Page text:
Looking Ahead: Chronic Spinal Pain Management

This section is compiled by Frank M. Painter, D.C.
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FROM:   J Pain Research 2017 (Aug 30); 10: 2089–2095 ~ FULL TEXT


Gregory F Parkin-Smith, Stephanie J Davies, Lyndon G Amorin-Woods

School of Health Professions,
Murdoch University,
Perth, WA, Australia;

The other day, we oversaw a seminar on pain management for a local consumer pain group, where all consumers (patients) in attendance were experiencing chronic, persistent spinal pain. Each person had a unique story, and their experience and perceived cause of their pain differed. The quality of life in all these consumers was markedly reduced, which was the only clear similarity, confirming that there may be some similarities in the pain experience, but the pain experience was more often unique and individual. These consumers’ criticisms of care services were consistent, however, with dissatisfaction with their access to care and overall management of their pain. They described variable and often difficult access, limited continuity of care, they were often not taken seriously by health care providers, they received scant information about chronic pain and its prognosis and there were often noteworthy variations in the treatment they received.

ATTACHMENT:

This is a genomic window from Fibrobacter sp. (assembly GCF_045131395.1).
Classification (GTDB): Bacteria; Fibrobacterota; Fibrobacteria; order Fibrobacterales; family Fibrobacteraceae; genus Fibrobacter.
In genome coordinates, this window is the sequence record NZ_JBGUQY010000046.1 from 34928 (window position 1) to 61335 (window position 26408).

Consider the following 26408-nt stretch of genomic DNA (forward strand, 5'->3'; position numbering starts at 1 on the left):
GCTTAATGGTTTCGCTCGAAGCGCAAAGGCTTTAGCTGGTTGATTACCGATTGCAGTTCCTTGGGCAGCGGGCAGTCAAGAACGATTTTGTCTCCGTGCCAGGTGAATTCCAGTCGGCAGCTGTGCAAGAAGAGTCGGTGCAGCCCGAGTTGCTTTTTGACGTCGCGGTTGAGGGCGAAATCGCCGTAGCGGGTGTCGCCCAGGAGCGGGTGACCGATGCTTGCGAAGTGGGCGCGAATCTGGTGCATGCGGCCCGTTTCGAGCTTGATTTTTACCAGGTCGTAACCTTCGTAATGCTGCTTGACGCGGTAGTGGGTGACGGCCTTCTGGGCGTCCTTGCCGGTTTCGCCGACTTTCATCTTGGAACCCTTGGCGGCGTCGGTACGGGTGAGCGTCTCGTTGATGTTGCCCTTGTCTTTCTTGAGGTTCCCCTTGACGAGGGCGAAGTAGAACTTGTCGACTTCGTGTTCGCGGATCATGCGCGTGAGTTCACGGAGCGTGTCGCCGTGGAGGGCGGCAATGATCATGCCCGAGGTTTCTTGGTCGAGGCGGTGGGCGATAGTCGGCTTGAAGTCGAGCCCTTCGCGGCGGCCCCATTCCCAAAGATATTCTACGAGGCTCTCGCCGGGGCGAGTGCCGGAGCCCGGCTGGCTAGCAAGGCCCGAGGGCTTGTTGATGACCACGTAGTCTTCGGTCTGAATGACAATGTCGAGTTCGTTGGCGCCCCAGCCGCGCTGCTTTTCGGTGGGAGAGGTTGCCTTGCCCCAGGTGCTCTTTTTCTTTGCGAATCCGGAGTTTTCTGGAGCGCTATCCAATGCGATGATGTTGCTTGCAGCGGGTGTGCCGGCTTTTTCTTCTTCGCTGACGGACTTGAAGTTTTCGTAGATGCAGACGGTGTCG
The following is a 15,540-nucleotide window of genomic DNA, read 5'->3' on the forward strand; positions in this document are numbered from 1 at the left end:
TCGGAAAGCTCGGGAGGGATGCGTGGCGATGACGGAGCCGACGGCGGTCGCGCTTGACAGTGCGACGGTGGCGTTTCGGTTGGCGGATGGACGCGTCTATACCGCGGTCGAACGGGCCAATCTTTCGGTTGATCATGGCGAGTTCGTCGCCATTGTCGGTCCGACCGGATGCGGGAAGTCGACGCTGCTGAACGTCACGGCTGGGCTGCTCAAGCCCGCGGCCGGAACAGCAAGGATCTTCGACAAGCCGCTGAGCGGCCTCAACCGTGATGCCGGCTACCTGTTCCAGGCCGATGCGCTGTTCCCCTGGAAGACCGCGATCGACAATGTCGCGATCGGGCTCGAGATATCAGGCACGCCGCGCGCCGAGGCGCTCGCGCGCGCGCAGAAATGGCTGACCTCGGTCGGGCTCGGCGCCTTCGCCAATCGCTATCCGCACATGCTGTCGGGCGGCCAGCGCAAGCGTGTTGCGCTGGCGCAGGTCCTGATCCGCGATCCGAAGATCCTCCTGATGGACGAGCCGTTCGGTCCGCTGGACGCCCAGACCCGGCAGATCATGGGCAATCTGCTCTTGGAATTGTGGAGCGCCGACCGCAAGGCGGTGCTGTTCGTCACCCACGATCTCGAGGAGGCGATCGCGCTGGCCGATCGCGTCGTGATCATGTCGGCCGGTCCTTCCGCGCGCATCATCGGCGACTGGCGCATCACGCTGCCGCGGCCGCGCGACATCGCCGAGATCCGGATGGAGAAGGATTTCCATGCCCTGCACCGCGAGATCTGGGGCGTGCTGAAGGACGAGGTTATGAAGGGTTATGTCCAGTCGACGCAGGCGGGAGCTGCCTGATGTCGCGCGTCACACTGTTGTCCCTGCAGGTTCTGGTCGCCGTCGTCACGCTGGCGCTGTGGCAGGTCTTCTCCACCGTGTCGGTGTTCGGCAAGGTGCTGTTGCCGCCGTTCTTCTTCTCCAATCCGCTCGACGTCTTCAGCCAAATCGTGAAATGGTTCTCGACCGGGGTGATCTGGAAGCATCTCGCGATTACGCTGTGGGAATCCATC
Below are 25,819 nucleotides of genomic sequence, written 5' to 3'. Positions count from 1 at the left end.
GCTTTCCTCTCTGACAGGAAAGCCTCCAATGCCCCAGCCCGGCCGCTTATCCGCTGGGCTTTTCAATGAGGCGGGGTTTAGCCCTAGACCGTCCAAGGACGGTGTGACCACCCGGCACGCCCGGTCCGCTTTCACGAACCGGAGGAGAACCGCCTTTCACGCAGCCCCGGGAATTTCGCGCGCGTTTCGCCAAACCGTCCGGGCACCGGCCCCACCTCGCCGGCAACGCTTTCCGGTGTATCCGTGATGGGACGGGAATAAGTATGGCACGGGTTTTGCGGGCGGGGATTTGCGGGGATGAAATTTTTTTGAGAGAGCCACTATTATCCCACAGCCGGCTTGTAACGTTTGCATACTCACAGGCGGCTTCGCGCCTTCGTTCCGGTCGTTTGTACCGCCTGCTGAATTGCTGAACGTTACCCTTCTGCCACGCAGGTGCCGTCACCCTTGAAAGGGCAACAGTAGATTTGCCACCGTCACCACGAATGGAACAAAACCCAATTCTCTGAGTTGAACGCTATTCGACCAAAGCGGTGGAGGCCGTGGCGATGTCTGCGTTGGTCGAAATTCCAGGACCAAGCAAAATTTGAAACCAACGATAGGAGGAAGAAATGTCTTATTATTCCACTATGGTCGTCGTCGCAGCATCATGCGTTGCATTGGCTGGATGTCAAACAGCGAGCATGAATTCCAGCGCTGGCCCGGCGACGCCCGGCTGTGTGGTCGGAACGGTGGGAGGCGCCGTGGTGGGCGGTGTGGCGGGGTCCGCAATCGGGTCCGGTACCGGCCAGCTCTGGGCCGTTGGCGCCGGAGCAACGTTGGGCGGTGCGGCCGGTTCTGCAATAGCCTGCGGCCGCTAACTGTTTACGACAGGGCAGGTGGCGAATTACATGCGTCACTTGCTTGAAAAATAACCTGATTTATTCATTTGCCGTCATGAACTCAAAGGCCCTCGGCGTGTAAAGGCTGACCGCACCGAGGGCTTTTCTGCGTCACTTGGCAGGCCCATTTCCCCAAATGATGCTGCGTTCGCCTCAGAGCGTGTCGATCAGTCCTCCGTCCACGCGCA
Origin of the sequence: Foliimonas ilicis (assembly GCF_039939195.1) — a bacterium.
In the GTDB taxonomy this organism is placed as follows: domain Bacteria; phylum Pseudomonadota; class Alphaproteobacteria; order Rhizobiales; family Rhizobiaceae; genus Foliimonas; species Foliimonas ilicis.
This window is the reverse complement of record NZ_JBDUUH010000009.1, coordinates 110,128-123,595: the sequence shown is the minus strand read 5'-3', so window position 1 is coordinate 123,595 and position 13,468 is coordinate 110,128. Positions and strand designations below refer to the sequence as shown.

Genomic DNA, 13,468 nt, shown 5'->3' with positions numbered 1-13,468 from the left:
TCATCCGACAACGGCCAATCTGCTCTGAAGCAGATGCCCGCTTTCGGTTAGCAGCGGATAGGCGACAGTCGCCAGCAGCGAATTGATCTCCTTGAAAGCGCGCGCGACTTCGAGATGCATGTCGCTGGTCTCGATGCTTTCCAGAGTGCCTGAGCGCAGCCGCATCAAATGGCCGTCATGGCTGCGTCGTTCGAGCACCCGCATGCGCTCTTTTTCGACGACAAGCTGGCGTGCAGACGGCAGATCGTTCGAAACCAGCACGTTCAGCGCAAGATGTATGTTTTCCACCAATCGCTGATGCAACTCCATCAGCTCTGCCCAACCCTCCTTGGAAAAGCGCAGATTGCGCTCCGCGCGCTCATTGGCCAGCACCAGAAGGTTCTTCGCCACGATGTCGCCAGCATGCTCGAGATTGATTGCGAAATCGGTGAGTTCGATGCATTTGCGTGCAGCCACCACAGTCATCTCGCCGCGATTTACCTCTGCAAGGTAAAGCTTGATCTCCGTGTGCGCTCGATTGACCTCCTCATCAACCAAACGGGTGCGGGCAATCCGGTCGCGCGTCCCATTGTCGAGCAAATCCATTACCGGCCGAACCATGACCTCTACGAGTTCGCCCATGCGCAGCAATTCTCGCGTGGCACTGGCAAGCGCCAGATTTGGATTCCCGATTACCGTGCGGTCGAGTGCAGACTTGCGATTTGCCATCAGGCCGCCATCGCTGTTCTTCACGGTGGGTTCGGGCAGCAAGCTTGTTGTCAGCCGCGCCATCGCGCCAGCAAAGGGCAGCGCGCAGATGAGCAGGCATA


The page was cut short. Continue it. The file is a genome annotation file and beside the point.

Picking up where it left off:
We agree that these criticisms are commonplace and a frequent gripe directed at health care practitioners about the “system.” [1] Moreover, the problems associated with care delivery are confounded by a number of patient/consumer factors, such as lifestyle habits, nutrition, body weight, depression, health literacy, geographical isolation and poor socioeconomic conditions, making the management of persistent pain even more complicated. [2] There is no doubt that, in the future, matching the care service and treatment with the individual patient will become an essential component of care services, as has been implied in published research. [3–6]